Healthcare Utilization Differences Among Primary Care Patients Using Telemedicine in the Veterans Health Administration: a Retrospective Cohort Study

Amy M.J. O’Shea, Kailey Mulligan, Paige Carlson, Bjarni Haraldsson, Matthew R. Augustine, Peter J. Kaboli, Stephanie L. Shimada

Research output: Contribution to journalArticlepeer-review


Background: The COVID-19 pandemic encouraged telemedicine expansion. Research regarding follow-up healthcare utilization and primary care (PC) telemedicine is lacking. Objective: To evaluate whether healthcare utilization differed across PC populations using telemedicine. Design: Retrospective observational cohort study using administrative data from veterans with minimally one PC visit before the COVID-19 pandemic (March 1, 2019–February 28, 2020) and after in-person restrictions were lifted (October 1, 2020–September 30, 2021). Participants: All veterans receiving VHA PC services during study period. Main Measures: Veterans’ exposure to telemedicine was categorized as (1) in-person only, (2) telephone telemedicine (≥ 1 telephone visit with or without in-person visits), or (3) video telemedicine (≥ 1 video visit with or without telephone and/or in-person visits). Healthcare utilization 7 days after index PC visit were compared. Generalized estimating equations estimated odds ratios for telephone or video telemedicine versus in-person only use adjusted for patient characteristics (e.g., age, gender, race, residential rurality, ethnicity), area deprivation index, comorbidity risk, and intermediate PC visits within the follow-up window. Key Results: Over the 2-year study, 3.4 million veterans had 12.9 million PC visits, where 1.7 million (50.7%), 1.0 million (30.3%), and 649,936 (19.0%) veterans were categorized as in-person only, telephone telemedicine, or video telemedicine. Compared to in-person only users, video telemedicine users experienced higher rates per 1000 patients of emergent care (15.1 vs 11.2; p < 0.001) and inpatient admissions (4.2 vs 3.3; p < 0.001). In adjusted analyses, video versus in-person only users experienced greater odds of emergent care (OR [95% CI]:1.18 [1.16, 1.19]) inpatient (OR [95% CI]: 1.29 [1.25, 1.32]), and ambulatory care sensitive condition admission (OR [95% CI]: 1.30 [1.27, 1.34]). Conclusions: Telemedicine potentially in combination with in-person care was associated with higher follow-up healthcare utilization rates compared to in-person only PC. Factors contributing to utilization differences between groups need further evaluation.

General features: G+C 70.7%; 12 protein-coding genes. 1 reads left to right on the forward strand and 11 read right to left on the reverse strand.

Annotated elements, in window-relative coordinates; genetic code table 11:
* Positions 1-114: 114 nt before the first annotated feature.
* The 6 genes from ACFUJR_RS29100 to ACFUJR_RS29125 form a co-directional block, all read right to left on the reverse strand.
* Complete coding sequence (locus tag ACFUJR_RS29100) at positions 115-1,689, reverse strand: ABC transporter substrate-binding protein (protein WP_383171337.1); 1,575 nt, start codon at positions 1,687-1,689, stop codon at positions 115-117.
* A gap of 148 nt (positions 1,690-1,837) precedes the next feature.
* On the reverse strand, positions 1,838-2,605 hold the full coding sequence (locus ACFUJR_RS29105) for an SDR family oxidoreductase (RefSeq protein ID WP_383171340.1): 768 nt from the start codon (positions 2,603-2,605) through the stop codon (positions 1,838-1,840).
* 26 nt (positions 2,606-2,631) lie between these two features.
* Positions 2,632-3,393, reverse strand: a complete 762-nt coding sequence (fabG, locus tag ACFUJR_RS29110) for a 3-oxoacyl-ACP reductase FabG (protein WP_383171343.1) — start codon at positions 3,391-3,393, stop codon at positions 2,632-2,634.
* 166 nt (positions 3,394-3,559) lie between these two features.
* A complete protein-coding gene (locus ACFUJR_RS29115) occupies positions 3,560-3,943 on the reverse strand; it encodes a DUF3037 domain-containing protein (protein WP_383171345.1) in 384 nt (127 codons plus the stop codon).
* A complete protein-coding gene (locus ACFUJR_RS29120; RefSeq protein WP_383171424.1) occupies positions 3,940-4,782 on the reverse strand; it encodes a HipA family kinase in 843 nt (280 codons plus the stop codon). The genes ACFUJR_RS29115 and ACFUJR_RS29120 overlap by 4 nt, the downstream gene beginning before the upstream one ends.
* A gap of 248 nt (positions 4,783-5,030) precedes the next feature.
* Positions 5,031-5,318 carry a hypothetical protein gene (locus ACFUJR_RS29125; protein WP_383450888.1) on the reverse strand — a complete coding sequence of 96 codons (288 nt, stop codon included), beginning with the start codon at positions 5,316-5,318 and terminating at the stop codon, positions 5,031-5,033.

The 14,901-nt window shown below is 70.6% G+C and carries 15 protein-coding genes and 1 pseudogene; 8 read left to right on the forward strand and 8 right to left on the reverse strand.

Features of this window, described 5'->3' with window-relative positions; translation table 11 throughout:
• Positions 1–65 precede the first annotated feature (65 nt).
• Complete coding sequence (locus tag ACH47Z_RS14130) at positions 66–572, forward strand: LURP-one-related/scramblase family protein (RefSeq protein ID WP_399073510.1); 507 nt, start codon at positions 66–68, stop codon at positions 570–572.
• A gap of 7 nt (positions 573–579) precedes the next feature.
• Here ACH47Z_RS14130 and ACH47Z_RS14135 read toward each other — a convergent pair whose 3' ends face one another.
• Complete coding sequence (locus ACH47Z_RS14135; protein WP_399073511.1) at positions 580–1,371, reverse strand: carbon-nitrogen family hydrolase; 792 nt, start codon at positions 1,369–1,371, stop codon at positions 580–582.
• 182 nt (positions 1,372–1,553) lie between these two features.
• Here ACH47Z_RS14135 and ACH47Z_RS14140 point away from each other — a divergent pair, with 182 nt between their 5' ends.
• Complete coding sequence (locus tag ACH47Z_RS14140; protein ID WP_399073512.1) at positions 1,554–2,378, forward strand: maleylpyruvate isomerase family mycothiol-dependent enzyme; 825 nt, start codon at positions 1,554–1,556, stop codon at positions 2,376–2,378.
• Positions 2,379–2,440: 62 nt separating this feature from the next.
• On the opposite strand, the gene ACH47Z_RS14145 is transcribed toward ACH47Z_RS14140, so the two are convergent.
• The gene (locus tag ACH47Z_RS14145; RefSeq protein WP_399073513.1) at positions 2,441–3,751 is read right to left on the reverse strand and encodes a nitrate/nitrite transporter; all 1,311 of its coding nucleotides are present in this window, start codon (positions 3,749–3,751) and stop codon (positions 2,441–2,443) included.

Original languageEnglish
Pages (from-to)109-117
Number of pages9
JournalJournal of General Internal Medicine
Issue numberSuppl 1
StatePublished - Feb 2024


  • COVID-19
  • internet access
  • primary care
  • telemedicine
  • veterans


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